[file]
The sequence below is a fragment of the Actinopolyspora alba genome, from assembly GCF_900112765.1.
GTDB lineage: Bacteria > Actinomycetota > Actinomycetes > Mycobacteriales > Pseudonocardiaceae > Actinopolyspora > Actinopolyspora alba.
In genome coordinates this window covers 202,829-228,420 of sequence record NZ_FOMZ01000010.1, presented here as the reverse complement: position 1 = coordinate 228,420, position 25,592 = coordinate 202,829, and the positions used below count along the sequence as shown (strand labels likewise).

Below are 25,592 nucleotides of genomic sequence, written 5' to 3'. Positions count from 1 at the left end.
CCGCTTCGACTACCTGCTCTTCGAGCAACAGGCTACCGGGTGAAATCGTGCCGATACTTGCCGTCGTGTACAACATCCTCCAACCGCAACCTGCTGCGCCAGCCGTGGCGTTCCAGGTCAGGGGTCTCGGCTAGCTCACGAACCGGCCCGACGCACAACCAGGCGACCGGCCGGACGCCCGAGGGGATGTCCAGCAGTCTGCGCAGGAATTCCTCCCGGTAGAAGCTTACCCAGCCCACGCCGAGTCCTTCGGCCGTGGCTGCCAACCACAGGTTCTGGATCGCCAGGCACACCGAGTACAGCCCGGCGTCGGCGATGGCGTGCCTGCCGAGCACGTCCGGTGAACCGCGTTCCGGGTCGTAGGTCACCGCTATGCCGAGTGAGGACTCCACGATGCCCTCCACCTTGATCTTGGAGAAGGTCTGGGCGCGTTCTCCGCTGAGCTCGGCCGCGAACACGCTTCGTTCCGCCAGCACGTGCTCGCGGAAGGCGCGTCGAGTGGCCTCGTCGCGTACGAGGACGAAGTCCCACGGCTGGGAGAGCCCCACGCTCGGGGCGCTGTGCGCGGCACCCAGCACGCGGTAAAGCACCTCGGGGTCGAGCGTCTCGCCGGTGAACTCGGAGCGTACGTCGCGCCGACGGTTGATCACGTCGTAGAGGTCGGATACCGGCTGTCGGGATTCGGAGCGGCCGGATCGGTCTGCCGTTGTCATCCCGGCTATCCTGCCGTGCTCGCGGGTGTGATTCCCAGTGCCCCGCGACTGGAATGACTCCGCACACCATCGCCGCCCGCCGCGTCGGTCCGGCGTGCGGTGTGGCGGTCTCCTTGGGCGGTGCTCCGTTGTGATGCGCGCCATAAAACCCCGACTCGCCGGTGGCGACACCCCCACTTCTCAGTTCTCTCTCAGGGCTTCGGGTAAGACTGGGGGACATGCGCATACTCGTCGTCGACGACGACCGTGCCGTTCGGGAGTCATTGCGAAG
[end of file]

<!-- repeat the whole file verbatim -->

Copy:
The sequence below is a fragment of the Actinopolyspora alba genome, from assembly GCF_900112765.1.
GTDB lineage: Bacteria > Actinomycetota > Actinomycetes > Mycobacteriales > Pseudonocardiaceae > Actinopolyspora > Actinopolyspora alba.
In genome coordinates this window covers 202,829-228,420 of sequence record NZ_FOMZ01000010.1, presented here as the reverse complement: position 1 = coordinate 228,420, position 25,592 = coordinate 202,829, and the positions used below count along the sequence as shown (strand labels likewise).

Below are 25,592 nucleotides of genomic sequence, written 5' to 3'. Positions count from 1 at the left end.
CCGCTTCGACTACCTGCTCTTCGAGCAACAGGCTACCGGGTGAAATCGTGCCGATACTTGCCGTCGTGTACAACATCCTCCAACCGCAACCTGCTGCGCCAGCCGTGGCGTTCCAGGTCAGGGGTCTCGGCTAGCTCACGAACCGGCCCGACGCACAACCAGGCGACCGGCCGGACGCCCGAGGGGATGTCCAGCAGTCTGCGCAGGAATTCCTCCCGGTAGAAGCTTACCCAGCCCACGCCGAGTCCTTCGGCCGTGGCTGCCAACCACAGGTTCTGGATCGCCAGGCACACCGAGTACAGCCCGGCGTCGGCGATGGCGTGCCTGCCGAGCACGTCCGGTGAACCGCGTTCCGGGTCGTAGGTCACCGCTATGCCGAGTGAGGACTCCACGATGCCCTCCACCTTGATCTTGGAGAAGGTCTGGGCGCGTTCTCCGCTGAGCTCGGCCGCGAACACGCTTCGTTCCGCCAGCACGTGCTCGCGGAAGGCGCGTCGAGTGGCCTCGTCGCGTACGAGGACGAAGTCCCACGGCTGGGAGAGCCCCACGCTCGGGGCGCTGTGCGCGGCACCCAGCACGCGGTAAAGCACCTCGGGGTCGAGCGTCTCGCCGGTGAACTCGGAGCGTACGTCGCGCCGACGGTTGATCACGTCGTAGAGGTCGGATACCGGCTGTCGGGATTCGGAGCGGCCGGATCGGTCTGCCGTTGTCATCCCGGCTATCCTGCCGTGCTCGCGGGTGTGATTCCCAGTGCCCCGCGACTGGAATGACTCCGCACACCATCGCCGCCCGCCGCGTCGGTCCGGCGTGCGGTGTGGCGGTCTCCTTGGGCGGTGCTCCGTTGTGATGCGCGCCATAAAACCCCGACTCGCCGGTGGCGACACCCCCACTTCTCAGTTCTCTCTCAGGGCTTCGGGTAAGACTGGGGGACATGCGCATACTCGTCGTCGACGACGACCGTGCCGTTCGGGAGTCATTGCGAAG